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Expat Exchange - Educational System in Norway
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Aker Brygge in Oslo, Norway


Educational System in Norway

By Betsy Burlingame

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Summary: The one tip that you hear expats living in Norway repeatedly sharing with newcomers is not to buy a home when you first move to Norway. Rent for a few months or longer so that you have time to find the right neighborhood. Give yourself time to ensure that Norway is right for you for the long term. If you've already taken time to do those things and are ready to take the plunge and become a property owner, here are tips about buying a home in Norway.

Norway is renowned for its high-quality education system, which is free and accessible to all children and young people. The Norwegian education system is designed to provide equal opportunities for everyone, regardless of their background or circumstances. This guide will provide an overview of the main stages of education in Norway, how to enroll your children in school, language requirements, the availability of bilingual schools, types of private schools, costs, and the possibilities for homeschooling and online schooling.

What are the main stages of education in Norway?

The Norwegian education system is divided into three main stages: primary school (grunnskole), lower secondary school (ungdomsskole), and upper secondary school (videregående skole). Primary school covers grades 1-7, lower secondary school covers grades 8-10, and upper secondary school covers grades 11-13. Education is compulsory for all children aged 6-16.

Primary School (Grunnskole)

Primary school in Norway, known as grunnskole, is for children aged 6-13 and covers grades 1-7. The curriculum focuses on basic skills such as reading, writing, and arithmetic, as well as introducing children to subjects like science, social studies, English, music, physical education, and arts and crafts. The aim is to provide a broad base of knowledge and promote curiosity and a love of learning.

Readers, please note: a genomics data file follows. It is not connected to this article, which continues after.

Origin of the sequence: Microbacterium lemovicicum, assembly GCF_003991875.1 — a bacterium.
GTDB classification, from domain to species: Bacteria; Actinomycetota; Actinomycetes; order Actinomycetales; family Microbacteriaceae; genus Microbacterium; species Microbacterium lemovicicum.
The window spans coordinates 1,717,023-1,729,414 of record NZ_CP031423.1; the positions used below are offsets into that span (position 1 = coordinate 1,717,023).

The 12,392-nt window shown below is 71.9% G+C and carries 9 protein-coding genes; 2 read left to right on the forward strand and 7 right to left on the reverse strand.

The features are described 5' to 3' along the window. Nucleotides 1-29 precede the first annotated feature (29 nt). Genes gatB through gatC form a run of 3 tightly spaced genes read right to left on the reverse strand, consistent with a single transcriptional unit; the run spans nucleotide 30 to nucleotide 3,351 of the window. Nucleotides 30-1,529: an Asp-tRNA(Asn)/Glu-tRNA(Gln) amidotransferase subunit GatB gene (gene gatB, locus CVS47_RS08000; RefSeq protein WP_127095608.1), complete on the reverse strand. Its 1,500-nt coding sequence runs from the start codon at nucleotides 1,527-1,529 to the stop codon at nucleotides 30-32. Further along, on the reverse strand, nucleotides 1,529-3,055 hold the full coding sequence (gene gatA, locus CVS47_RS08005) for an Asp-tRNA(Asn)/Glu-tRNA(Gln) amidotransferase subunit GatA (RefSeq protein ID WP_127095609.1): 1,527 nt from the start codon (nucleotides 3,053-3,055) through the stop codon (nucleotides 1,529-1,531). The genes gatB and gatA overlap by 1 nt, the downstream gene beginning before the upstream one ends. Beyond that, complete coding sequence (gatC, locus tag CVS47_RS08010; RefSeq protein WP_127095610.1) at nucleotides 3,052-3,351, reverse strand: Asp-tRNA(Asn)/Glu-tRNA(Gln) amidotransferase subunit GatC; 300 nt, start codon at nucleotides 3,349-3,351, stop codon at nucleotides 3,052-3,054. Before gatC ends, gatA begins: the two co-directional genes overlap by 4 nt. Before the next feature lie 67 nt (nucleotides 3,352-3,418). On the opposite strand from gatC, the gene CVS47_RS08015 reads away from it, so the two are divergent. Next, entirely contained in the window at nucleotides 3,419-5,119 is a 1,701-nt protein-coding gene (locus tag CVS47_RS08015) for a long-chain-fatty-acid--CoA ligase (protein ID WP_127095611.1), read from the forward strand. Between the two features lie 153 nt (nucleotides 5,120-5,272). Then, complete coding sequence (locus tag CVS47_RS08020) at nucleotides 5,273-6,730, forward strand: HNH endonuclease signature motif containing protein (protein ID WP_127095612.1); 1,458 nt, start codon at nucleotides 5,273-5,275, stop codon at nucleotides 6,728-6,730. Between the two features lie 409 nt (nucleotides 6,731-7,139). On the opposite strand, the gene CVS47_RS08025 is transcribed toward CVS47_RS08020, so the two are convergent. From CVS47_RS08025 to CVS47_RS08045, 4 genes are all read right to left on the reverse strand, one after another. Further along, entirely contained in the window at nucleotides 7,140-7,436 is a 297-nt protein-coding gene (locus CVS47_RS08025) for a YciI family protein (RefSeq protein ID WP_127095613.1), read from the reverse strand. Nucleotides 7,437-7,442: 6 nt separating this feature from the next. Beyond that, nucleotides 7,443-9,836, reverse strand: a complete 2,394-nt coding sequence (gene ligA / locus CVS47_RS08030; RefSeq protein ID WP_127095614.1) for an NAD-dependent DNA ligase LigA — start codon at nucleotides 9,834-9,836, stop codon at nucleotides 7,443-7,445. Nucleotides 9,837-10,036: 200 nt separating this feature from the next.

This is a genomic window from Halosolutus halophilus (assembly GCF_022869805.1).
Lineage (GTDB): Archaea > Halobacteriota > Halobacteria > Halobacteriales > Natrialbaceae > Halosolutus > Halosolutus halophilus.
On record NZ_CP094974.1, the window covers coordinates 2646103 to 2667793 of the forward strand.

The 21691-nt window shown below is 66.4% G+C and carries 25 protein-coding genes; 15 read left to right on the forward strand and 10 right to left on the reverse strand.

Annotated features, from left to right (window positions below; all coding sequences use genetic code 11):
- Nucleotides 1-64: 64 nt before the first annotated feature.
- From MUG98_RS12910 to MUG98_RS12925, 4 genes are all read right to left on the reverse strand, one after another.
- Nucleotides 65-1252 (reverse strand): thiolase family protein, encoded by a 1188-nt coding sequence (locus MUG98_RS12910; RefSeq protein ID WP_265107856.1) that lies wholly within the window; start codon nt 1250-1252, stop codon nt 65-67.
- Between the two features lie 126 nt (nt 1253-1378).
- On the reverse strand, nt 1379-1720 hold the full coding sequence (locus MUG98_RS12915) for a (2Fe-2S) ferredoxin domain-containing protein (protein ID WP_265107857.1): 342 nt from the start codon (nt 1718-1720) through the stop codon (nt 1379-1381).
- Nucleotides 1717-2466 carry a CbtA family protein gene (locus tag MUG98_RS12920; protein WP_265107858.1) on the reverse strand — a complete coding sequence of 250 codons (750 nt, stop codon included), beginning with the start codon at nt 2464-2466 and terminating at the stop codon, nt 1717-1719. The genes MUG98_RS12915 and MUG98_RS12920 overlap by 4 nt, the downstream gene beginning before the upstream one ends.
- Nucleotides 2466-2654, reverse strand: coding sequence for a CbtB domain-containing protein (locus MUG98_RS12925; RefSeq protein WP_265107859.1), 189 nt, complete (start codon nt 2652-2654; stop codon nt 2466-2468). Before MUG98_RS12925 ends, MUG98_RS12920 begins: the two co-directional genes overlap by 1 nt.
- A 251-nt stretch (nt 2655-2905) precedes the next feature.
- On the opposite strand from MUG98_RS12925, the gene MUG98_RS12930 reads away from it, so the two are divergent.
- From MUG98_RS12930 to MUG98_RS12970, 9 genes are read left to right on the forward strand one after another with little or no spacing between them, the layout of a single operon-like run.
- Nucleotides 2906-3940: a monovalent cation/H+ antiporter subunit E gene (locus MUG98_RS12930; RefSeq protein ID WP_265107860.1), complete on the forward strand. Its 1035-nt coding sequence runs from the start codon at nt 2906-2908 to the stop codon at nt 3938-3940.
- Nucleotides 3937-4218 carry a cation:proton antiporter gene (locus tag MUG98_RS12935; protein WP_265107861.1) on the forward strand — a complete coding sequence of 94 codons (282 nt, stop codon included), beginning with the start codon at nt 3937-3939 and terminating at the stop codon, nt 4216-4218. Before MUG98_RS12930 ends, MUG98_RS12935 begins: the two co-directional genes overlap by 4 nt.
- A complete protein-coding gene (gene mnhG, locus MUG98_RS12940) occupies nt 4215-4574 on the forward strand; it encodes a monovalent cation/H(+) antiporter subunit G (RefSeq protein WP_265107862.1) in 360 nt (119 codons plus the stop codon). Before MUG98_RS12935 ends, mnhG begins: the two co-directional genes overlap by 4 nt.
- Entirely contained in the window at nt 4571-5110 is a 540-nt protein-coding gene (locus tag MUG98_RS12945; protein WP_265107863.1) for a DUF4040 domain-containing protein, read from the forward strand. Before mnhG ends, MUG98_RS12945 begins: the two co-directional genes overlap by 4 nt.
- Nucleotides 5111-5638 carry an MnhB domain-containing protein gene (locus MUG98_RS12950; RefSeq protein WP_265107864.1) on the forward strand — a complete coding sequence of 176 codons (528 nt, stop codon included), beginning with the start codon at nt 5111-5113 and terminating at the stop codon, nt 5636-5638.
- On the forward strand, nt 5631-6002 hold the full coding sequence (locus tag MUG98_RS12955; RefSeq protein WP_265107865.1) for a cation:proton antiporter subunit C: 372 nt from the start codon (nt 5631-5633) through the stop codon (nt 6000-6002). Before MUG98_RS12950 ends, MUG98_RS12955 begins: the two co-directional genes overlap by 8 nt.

Lower Secondary School (Ungdomsskole)

Lower secondary school, or ungdomsskole, is for students aged 13-16 and covers grades 8-10. This stage of education builds on the knowledge and skills acquired in primary school and prepares students for upper secondary school. The curriculum includes more advanced subjects, and students are graded for the first time.

Upper Secondary School (Videregående Skole)

Upper secondary school, or videregående skole, is for students aged 16-19 and covers grades 11-13. This stage is not compulsory but is attended by most students. It offers general academic education for those planning to go to university and vocational training for those planning to enter the workforce.

How does a newcomer from a different country enroll their kids in school?

Newcomers to Norway can enroll their children in school by contacting the local municipality or the school directly. You will need to provide your child's passport, residence permit, and previous school records. If you arrive during the school year, your child will usually be placed in a class with children of the same age.